interviewed Muge Cervik, a lecturer in infectious disease at the University of St. Andrews in Scotland and a co-author of an extensive review of Covid-19 transmission conditions, who noted that what makes controlling COVID different from controlling an influenza outbreak is that transmission is more random–a few people infect a lot of others, in clusters of infection, while most infected people don’t infect anyone else. And loud talking is a risk factor for super-spreading of COVID-19. writes that Cervik told her that:

In study after study, we see that super-spreading clusters of COVID-19 almost overwhelmingly occur in poorly ventilated, indoor environments where many people congregate over time—weddings, churches, choirs, gyms, funerals, restaurants, and such—especially when there is loud talking or singing without masks. For super-spreading events to occur, multiple things have to be happening at the same time, and the risk is not equal in every setting and activity….

If ambient noise levels exceed about 75 A-weighted decibels*, people have to talk more loudly to be heard.  And often they may move closer together than the usual 3-4 foot social distance to a more intimate 1-2 foot distance. Of course, 3-4 feet is already less than the 6 foot safe social distance recommended for reducing the risk of COVID-19 transmission.

The Noise Curmudgeon, a Canadian blogger who writes about noise, noted that Toronto offered the following guidance for bars and restaurants:

It is advised to keep the volume of music, either live or recorded, at a reasonable level-one that does not cause customers to raise their voices or shout, thereby possibly increasing the risk of transmitting the virus.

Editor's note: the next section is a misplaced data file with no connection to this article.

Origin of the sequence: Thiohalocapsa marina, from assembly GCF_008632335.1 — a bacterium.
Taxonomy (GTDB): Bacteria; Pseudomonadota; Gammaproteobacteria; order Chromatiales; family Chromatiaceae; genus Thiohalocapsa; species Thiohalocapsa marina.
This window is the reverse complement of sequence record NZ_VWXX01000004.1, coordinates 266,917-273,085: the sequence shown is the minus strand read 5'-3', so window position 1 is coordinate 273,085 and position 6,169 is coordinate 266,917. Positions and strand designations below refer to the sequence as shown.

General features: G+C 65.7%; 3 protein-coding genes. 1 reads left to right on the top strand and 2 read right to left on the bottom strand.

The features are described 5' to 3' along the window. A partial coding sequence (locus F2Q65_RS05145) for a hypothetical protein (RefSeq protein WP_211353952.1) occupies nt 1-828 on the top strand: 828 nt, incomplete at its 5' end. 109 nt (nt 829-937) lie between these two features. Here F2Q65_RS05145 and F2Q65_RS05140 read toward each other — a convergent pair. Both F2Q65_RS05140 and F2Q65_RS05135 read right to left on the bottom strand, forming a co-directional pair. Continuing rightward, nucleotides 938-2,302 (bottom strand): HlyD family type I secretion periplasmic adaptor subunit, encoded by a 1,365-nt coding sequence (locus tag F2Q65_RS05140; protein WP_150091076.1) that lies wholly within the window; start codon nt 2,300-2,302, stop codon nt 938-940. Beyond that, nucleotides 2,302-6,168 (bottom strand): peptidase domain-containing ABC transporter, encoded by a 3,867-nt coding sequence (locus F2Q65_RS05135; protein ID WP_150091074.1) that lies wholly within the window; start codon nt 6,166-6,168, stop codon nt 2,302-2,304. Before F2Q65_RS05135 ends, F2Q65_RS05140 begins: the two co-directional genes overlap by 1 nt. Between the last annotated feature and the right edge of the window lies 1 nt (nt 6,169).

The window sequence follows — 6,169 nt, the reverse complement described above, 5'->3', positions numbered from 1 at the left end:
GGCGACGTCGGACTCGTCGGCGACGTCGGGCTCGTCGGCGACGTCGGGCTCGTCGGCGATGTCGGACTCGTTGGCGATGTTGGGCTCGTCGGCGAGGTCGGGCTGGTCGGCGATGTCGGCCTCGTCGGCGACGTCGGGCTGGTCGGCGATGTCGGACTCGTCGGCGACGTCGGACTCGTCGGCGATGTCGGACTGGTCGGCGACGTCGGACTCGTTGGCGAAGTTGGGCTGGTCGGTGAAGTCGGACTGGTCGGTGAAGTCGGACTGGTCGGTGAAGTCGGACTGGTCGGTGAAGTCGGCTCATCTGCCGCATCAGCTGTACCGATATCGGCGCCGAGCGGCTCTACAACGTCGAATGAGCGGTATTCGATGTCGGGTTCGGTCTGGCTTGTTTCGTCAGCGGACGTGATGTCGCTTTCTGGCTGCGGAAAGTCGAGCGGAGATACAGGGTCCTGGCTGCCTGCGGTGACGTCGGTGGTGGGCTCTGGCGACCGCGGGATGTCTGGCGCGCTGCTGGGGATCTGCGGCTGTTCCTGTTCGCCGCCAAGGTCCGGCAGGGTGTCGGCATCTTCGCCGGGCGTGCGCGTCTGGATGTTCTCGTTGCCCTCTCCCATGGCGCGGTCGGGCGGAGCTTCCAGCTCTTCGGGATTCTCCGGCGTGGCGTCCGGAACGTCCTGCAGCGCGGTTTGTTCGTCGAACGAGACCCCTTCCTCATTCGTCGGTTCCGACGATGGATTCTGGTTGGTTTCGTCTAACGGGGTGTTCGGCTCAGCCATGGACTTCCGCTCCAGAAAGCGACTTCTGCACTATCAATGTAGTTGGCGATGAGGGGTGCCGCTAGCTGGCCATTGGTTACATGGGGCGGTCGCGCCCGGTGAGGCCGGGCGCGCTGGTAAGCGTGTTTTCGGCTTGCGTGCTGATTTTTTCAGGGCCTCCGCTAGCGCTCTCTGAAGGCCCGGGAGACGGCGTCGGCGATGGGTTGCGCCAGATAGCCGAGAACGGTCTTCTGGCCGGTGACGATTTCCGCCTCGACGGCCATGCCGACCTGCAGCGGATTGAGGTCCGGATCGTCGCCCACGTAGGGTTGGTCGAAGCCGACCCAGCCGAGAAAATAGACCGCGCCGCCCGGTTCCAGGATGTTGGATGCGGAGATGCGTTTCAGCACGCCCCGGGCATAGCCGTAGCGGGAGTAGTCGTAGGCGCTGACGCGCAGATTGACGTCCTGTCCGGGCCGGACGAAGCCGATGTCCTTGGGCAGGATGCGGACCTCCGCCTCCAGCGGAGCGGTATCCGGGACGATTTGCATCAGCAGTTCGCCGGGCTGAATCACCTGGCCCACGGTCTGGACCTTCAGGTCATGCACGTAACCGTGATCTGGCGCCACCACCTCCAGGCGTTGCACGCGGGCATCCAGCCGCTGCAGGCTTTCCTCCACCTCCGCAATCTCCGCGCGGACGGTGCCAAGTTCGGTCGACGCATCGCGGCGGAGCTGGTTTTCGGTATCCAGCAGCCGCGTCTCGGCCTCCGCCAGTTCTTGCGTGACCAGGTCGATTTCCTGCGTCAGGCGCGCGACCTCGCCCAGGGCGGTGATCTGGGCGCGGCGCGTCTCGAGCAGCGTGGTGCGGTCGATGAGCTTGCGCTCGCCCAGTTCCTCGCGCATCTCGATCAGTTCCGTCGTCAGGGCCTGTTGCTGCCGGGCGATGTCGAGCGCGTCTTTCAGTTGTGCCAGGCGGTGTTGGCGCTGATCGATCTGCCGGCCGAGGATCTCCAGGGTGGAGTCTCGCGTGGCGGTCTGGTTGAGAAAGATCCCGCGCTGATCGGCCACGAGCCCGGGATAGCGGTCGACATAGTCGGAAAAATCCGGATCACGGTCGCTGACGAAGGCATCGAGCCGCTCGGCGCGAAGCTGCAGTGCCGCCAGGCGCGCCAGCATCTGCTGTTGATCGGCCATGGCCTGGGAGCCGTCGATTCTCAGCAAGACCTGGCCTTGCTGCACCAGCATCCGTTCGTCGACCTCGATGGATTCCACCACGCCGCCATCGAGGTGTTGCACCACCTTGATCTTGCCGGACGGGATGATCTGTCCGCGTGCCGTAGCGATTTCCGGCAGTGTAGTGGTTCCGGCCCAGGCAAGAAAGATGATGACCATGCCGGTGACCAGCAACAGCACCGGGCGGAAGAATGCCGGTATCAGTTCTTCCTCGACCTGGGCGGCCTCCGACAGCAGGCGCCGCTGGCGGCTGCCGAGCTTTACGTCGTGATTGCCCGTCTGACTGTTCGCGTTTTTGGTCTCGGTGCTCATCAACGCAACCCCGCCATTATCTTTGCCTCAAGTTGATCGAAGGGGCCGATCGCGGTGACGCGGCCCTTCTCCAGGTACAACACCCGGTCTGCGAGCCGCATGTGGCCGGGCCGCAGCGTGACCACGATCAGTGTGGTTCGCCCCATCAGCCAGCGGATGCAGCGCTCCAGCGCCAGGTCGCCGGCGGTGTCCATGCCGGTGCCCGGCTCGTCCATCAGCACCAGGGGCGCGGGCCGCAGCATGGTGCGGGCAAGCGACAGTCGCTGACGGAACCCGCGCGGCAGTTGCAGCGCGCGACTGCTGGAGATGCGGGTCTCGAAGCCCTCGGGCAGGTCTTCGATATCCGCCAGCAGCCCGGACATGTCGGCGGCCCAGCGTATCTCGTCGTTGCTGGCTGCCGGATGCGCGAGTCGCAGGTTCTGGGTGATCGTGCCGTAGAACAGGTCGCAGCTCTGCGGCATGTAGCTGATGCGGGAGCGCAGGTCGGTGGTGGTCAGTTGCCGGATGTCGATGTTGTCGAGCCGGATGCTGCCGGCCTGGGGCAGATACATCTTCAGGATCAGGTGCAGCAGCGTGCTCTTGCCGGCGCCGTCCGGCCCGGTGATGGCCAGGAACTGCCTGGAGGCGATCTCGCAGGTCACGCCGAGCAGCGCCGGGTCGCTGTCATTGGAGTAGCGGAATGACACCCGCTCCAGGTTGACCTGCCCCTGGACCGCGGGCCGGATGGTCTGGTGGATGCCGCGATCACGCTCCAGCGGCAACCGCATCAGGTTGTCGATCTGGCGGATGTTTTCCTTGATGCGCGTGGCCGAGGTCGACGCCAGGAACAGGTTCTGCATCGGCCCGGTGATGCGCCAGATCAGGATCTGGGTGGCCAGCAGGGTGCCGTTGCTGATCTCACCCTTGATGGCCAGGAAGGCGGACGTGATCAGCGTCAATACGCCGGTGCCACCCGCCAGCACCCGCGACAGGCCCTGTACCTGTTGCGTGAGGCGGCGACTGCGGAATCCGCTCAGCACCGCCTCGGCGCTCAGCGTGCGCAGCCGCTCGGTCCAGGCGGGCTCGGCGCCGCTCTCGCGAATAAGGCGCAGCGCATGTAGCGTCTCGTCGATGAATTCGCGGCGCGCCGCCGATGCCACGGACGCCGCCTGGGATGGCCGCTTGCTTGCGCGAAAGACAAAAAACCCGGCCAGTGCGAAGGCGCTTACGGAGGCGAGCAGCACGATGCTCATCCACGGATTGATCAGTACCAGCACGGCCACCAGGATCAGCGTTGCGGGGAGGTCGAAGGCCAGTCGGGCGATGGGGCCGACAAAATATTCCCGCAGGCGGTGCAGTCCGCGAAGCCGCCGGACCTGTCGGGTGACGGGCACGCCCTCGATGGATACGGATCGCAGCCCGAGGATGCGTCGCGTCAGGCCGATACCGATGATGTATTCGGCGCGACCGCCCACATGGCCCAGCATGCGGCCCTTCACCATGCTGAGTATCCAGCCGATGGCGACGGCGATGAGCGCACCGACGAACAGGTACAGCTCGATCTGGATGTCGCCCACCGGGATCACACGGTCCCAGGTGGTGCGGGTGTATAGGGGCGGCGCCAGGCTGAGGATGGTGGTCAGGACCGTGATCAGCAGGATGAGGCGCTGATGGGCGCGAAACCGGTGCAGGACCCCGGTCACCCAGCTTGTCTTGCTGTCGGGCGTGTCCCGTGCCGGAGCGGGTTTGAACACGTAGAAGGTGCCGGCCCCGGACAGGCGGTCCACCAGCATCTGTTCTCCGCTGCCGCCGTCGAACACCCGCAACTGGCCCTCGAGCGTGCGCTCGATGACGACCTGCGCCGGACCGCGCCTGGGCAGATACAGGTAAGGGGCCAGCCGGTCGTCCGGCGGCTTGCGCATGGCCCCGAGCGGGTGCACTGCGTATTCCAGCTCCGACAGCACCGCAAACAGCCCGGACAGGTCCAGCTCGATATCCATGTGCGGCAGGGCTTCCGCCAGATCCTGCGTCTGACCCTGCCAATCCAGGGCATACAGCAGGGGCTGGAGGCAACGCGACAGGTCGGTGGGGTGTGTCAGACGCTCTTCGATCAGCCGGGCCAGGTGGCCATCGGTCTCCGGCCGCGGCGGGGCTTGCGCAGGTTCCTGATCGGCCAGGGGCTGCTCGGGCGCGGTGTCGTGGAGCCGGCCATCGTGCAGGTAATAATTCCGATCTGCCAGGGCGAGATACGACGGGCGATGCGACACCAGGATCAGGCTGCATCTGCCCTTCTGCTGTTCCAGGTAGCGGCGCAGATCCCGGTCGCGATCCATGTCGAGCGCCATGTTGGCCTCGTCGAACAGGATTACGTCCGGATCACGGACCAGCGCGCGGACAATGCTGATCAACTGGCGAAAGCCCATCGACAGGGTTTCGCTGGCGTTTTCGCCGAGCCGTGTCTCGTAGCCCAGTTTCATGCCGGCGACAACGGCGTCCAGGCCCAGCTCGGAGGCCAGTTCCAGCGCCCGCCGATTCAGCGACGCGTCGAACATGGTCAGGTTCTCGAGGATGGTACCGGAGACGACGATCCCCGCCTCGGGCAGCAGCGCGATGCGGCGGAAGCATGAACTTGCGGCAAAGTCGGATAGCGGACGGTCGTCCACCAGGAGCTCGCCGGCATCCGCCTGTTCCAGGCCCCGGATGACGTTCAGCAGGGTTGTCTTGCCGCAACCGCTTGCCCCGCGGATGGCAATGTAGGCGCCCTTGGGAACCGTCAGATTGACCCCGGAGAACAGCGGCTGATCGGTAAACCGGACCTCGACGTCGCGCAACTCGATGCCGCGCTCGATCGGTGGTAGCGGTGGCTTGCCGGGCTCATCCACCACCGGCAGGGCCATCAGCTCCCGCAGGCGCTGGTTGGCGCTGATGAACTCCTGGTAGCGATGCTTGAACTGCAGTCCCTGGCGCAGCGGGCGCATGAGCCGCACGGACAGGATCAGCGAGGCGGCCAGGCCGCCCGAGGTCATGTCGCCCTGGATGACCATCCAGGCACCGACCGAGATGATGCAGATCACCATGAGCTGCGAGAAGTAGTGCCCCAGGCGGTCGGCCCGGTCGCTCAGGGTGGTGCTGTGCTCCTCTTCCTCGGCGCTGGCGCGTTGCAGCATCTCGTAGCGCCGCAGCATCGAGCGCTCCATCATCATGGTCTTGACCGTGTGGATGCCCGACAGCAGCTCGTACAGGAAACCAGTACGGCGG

He went on to write:

And there you have it – turn that background music down so I don’t risk spreading or getting the corona virus! Now we have clear permission make the request without feeling like we are messing up other peoples’ background music. Perhaps if this virus continues for very long, low or no background music will become the “new normal”!! Yay!!!

We couldn’t agree more.

Because if a restaurant or bar sounds loud, it’s too loud, and your hearing is at risk.

And now, high ambient noise levels in restaurants and bars are a risk factor for COVID-19 transmission, too.

Dr. Daniel Fink is a leading noise activist based in the Los Angeles area. He is the founding chair of The Quiet Coalition, an organization of science, health, and legal professionals concerned about the impacts of noise on health, environment, learning, productivity, and quality of life in America. Dr Fink also is the interim chair of Quiet Communities’ Health Advisory Council, and he served on the board of the American Tinnitus Association from 2015-2018.

Could a drug being developed to prevent hearing loss help fight COVID-19?

Photo credit: Martin Lopez from Pexels

by Daniel Fink, MD, Chair, The Quiet Coalition

As those who follow my writings know, I’m a big believer in the old public health principle that prevention of disease is almost always better and cheaper than treating it. That principle applies to hearing loss. Preserved normal hearing is much better than the best hearing aid, and costs almost nothing–just avoid loud noise or use hearing protection.

But we follow developments in treating or preventing hearing loss caused by noise exposure. The Holy Grail for this research is a drug that people could take after noise exposure, to prevent any lasting auditory consequences. One of these drugs under development is called Ebsalen.

This new report in the peer-reviewed online journal ScienceAdvances discusses repurposing Ebsalen to fight COVID-19 infection.